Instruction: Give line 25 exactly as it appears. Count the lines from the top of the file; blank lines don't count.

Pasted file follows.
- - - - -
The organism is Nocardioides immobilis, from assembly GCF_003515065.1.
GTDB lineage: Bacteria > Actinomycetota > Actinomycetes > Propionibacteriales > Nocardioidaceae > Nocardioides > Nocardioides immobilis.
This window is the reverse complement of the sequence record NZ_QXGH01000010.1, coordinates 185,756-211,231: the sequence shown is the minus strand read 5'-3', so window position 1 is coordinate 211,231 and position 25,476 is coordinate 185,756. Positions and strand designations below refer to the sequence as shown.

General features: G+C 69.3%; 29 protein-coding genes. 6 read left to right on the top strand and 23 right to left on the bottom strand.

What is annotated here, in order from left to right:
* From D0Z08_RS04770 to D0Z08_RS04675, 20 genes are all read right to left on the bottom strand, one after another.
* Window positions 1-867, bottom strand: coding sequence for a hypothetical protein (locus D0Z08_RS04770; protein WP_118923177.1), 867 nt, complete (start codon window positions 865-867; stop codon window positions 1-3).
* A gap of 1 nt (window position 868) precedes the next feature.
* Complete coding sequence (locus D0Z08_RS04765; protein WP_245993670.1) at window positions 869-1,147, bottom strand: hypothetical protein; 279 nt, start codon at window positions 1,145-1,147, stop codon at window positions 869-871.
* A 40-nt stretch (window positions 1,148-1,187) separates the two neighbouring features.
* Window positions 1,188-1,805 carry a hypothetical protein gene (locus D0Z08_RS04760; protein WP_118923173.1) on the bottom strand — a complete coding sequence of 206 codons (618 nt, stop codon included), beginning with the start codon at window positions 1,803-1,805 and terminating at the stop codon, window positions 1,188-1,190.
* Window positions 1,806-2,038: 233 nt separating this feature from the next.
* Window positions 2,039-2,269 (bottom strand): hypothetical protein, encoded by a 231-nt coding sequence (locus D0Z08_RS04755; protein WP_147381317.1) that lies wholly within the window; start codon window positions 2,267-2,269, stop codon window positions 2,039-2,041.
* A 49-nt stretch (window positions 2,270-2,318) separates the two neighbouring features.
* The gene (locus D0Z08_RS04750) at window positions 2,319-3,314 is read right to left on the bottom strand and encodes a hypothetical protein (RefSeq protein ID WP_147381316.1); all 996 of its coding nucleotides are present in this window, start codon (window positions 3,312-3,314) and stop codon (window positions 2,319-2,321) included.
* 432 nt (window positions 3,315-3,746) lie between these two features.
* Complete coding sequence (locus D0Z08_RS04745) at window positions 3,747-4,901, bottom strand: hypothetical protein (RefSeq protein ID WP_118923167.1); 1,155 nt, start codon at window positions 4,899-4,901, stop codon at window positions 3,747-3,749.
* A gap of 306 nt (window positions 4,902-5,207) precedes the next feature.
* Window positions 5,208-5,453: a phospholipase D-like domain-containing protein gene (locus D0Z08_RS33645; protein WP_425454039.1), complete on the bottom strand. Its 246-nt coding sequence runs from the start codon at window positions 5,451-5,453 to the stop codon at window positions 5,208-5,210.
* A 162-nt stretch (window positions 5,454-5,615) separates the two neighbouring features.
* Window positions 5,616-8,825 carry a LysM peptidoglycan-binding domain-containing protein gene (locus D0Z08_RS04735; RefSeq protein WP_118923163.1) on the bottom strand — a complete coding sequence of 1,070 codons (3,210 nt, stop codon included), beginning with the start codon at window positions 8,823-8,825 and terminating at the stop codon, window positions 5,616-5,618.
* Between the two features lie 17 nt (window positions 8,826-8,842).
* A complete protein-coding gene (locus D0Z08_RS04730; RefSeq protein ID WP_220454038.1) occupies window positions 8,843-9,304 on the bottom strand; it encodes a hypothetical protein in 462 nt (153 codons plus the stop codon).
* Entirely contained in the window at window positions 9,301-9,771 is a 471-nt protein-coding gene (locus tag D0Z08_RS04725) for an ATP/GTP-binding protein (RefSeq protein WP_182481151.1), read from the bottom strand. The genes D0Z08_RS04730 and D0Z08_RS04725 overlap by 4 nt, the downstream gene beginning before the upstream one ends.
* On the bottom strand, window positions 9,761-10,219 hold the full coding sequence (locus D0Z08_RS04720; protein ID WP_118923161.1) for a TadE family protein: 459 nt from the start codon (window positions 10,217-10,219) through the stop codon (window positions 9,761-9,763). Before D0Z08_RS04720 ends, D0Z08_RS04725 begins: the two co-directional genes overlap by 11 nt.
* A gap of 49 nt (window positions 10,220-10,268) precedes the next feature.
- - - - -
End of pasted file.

* On the bottom strand, window positions 9,761-10,219 hold the full coding sequence (locus D0Z08_RS04720; protein ID WP_118923161.1) for a TadE family protein: 459 nt from the start codon (window positions 10,217-10,219) through the stop codon (window positions 9,761-9,763). Before D0Z08_RS04720 ends, D0Z08_RS04725 begins: the two co-directional genes overlap by 11 nt.